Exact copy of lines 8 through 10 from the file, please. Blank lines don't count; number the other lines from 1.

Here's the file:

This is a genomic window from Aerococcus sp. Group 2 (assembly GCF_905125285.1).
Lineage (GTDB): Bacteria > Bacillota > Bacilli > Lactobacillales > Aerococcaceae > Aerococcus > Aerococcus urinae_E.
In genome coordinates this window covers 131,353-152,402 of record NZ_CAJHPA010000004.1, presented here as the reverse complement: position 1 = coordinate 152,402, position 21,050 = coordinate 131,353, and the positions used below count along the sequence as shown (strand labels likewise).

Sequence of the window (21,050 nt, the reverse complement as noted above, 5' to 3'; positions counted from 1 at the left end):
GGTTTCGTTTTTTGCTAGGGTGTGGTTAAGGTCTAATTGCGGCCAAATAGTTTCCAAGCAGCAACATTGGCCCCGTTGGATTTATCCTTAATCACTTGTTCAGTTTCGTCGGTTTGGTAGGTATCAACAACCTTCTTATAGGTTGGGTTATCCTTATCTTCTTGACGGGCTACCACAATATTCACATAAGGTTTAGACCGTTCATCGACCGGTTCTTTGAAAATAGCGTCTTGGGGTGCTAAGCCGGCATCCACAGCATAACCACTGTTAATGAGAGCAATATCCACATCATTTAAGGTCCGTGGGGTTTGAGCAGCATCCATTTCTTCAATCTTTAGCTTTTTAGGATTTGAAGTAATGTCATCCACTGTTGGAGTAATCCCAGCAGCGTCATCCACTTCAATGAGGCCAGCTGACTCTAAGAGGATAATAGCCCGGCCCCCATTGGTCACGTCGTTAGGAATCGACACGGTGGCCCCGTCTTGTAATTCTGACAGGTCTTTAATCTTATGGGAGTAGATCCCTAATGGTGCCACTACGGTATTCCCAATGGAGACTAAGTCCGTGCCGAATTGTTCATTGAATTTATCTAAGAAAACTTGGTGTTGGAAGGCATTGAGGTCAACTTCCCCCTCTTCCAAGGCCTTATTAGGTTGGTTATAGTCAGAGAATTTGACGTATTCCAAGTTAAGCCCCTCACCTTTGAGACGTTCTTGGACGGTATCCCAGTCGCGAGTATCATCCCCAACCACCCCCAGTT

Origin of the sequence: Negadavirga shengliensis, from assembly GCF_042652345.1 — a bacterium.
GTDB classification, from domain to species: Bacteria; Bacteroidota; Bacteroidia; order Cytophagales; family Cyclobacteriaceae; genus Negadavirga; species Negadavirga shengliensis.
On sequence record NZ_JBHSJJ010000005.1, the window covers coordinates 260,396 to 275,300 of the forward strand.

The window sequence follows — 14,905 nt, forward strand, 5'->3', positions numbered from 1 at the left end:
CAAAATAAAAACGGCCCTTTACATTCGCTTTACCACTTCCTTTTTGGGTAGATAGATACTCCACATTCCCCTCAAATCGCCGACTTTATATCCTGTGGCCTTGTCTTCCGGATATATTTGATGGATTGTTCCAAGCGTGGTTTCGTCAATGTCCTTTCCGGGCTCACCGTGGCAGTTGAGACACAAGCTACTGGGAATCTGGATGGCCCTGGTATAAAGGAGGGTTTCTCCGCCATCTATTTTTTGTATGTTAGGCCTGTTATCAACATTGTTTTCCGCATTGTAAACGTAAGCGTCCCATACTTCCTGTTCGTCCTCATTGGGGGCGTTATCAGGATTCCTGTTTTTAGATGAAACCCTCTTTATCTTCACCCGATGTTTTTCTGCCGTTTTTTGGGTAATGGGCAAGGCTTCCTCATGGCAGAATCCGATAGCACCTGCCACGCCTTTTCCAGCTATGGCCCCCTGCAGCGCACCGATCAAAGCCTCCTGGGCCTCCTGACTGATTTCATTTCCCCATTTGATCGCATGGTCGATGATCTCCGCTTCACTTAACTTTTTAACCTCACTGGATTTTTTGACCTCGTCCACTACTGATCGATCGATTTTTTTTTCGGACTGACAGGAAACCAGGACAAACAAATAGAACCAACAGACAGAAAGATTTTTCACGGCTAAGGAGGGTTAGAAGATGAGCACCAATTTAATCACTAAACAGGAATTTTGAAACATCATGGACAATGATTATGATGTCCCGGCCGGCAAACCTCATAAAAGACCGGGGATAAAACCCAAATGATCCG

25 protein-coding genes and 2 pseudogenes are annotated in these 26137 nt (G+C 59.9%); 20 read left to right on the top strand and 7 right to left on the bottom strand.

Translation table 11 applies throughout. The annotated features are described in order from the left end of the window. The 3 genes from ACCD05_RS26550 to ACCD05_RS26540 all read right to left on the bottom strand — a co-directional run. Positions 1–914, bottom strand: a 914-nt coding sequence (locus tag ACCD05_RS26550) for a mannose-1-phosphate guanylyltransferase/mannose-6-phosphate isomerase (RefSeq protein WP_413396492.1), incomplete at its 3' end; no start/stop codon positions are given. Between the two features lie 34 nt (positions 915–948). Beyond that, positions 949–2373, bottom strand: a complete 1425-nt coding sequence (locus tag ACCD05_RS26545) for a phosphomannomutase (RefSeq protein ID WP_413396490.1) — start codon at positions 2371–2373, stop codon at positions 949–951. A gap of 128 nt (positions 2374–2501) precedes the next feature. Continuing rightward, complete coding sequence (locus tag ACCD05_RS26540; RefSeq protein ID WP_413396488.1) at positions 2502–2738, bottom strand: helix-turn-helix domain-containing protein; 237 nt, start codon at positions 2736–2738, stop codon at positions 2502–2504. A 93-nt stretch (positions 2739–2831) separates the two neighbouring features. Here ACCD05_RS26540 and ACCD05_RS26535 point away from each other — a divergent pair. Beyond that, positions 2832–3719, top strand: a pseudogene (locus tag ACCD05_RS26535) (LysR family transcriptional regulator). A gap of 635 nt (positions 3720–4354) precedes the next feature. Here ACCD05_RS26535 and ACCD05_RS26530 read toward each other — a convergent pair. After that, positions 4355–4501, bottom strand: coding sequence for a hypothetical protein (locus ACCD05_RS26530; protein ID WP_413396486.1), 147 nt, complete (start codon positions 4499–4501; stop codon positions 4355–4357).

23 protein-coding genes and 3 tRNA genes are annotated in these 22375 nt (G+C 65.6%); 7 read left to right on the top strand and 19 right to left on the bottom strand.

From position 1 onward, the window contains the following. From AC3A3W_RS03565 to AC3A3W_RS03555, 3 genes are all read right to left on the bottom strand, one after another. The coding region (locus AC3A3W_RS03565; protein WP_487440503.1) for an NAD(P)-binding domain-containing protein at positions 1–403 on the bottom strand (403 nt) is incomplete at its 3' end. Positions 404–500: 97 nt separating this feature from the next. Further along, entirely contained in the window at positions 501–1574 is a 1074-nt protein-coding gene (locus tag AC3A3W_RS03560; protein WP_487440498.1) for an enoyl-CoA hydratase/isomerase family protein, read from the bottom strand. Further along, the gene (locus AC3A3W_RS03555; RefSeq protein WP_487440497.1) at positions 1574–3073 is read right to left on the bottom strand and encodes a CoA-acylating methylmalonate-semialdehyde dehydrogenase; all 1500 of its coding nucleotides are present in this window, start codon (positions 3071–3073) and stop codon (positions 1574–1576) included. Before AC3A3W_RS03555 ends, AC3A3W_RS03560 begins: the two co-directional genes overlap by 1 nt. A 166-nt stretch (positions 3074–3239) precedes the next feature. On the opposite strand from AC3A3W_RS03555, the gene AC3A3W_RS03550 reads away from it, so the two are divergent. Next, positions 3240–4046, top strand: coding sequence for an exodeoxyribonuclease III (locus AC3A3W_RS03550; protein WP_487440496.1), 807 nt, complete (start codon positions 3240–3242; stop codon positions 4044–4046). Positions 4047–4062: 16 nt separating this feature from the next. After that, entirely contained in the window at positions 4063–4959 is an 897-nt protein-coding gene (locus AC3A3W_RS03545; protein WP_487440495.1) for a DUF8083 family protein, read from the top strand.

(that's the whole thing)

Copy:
On sequence record NZ_JBHSJJ010000005.1, the window covers coordinates 260,396 to 275,300 of the forward strand.

The window sequence follows — 14,905 nt, forward strand, 5'->3', positions numbered from 1 at the left end:
CAAAATAAAAACGGCCCTTTACATTCGCTTTACCACTTCCTTTTTGGGTAGATAGATACTCCACATTCCCCTCAAATCGCCGACTTTATATCCTGTGGCCTTGTCTTCCGGATATATTTGATGGATTGTTCCAAGCGTGGTTTCGTCAATGTCCTTTCCGGGCTCACCGTGGCAGTTGAGACACAAGCTACTGGGAATCTGGATGGCCCTGGTATAAAGGAGGGTTTCTCCGCCATCTATTTTTTGTATGTTAGGCCTGTTATCAACATTGTTTTCCGCATTGTAAACGTAAGCGTCCCATACTTCCTGTTCGTCCTCATTGGGGGCGTTATCAGGATTCCTGTTTTTAGATGAAACCCTCTTTATCTTCACCCGATGTTTTTCTGCCGTTTTTTGGGTAATGGGCAAGGCTTCCTCATGGCAGAATCCGATAGCACCTGCCACGCCTTTTCCAGCTATGGCCCCCTGCAGCGCACCGATCAAAGCCTCCTGGGCCTCCTGACTGATTTCATTTCCCCATTTGATCGCATGGTCGATGATCTCCGCTTCACTTAACTTTTTAACCTCACTGGATTTTTTGACCTCGTCCACTACTGATCGATCGATTTTTTTTTCGGACTGACAGGAAACCAGGACAAACAAATAGAACCAACAGACAGAAAGATTTTTCACGGCTAAGGAGGGTTAGAAGATGAGCACCAATTTAATCACTAAACAGGAATTTTGAAACATCATGGACAATGATTATGATGTCCCGGCCGGCAAACCTCATAAAAGACCGGGGATAAAACCCAAATGATCCG